As JEDI Contract Looms, Microsoft Reveals Azure Stack for Government


Microsoft on Monday released Azure Stack for Government, a new program that gives government customers a familiar set of cloud services in a hybrid model.

The move to make the Azure Stack available to government customers comes on the heels of the Pentagon in July releasing its final call for proposals for its $10 billion cloud contract known as JEDI, which will be rewarded to a single vendor.

The Pentagon's looming multi-billion-dollar cloud contract has drawn harsh criticism from a variety of tech giants, including Oracle, which is leading the coalition. Other vendors standing alongside Oracle include hardware providers Dell and Hewlett Packard Enterprise, as well as cloud rivals Microsoft and IBM, which are rallying for a fair opportunity for the contract.

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Microsoft in March first announced its plans to integrate Azure Stack with its government cloud offering so that government customers could have connections into services such as Azure Government identity, subscription, registration, billing, backup and disaster recovery, and Azure Marketplace, whether in a public or private cloud environment.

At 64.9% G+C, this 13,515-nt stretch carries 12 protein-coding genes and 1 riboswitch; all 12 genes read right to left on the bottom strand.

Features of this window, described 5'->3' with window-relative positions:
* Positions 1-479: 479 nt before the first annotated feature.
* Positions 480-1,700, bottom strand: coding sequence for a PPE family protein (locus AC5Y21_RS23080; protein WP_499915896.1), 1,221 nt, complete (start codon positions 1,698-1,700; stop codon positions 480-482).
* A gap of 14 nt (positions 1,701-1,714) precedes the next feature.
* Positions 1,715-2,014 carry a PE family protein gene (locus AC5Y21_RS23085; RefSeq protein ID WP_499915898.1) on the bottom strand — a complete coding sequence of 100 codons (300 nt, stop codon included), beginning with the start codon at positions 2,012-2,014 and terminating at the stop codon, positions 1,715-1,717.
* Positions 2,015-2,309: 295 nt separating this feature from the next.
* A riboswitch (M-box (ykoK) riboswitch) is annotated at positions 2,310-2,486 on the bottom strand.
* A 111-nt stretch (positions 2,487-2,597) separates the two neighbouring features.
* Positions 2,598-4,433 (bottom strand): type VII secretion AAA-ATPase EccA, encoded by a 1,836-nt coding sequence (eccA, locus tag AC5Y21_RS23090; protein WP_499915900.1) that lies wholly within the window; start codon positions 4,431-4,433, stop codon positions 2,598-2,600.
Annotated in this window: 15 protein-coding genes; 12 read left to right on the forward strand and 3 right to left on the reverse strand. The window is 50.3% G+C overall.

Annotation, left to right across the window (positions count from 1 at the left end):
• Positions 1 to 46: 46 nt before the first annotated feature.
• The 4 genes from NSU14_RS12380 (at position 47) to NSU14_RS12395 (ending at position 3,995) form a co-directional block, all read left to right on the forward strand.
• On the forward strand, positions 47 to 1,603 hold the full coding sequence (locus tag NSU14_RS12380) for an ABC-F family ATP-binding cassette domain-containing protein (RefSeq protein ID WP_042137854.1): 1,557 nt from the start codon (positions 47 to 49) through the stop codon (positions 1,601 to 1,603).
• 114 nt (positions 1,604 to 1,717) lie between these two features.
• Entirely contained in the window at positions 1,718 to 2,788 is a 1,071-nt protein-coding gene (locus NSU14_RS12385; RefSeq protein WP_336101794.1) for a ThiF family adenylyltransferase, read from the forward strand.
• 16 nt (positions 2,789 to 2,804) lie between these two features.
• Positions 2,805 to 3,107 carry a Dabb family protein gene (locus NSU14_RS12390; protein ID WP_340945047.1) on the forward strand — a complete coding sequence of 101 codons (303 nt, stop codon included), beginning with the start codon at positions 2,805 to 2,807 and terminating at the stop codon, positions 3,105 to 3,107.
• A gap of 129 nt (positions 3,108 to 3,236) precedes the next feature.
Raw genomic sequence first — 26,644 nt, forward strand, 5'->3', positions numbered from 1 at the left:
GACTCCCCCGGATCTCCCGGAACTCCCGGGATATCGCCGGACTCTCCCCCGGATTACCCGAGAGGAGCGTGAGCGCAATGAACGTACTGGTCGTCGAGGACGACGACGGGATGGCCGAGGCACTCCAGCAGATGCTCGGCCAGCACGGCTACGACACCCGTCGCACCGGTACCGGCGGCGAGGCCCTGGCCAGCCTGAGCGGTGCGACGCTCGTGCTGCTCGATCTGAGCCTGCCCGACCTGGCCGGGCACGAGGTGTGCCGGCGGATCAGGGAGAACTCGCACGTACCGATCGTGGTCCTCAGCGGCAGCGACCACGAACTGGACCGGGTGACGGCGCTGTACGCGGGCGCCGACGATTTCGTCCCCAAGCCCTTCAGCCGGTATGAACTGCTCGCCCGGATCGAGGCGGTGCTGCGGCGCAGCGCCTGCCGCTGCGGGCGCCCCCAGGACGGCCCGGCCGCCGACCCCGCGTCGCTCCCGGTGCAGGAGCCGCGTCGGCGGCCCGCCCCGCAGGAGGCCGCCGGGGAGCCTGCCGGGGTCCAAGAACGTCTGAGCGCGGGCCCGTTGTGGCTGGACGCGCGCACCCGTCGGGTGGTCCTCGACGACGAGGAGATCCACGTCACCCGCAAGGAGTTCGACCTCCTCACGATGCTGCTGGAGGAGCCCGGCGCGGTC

Microsoft has not said specifically whether Azure Stack for Azure Government Customers will be available immediately through its channel partners.

Using Azure Stack for Azure Government, customers will have access to the same infrastructure and services as they do with Azure, including the same APIs, DevOps tools and the portal. At the same time, meeting strict regulatory, connectivity, and latency requirements, according to Microsoft in a blog post.

"This means directives can be met faster because government customers can make a strategic choice about where to run their workloads and applications. Government customers can develop and deploy applications in Azure Government and then deploy on-premises using Azure Stack … They can also move seamlessly with consistency between public, government-only, and on-premises cloud environments as the mission requires," said Natalia Mackevicius, program director for Azure Stack, in the blog published Monday.

For government customers that aren't ready to move certain workloads to the public cloud, Azure Stack for Azure Government lets agencies move these applications without making any change in code, DevOps tools, or processes. Azure Stack for Government will introduce these customers access to services and features such as containers and serverless computing, which will allow these customers to modernize any on-premise, legacy applications, Microsoft said.

Microsoft also took to its blog post to reveal it completed a third-party FedRamp certification process for cloud security, a critical feature for attracting more government customers faced with compliance and privacy requirements.

Oracle last week filed a formal complaint with the federal government challenging the winner-take-all nature of the massive cloud contract, which Oracle has long thought that Amazon Web Services is favored to win.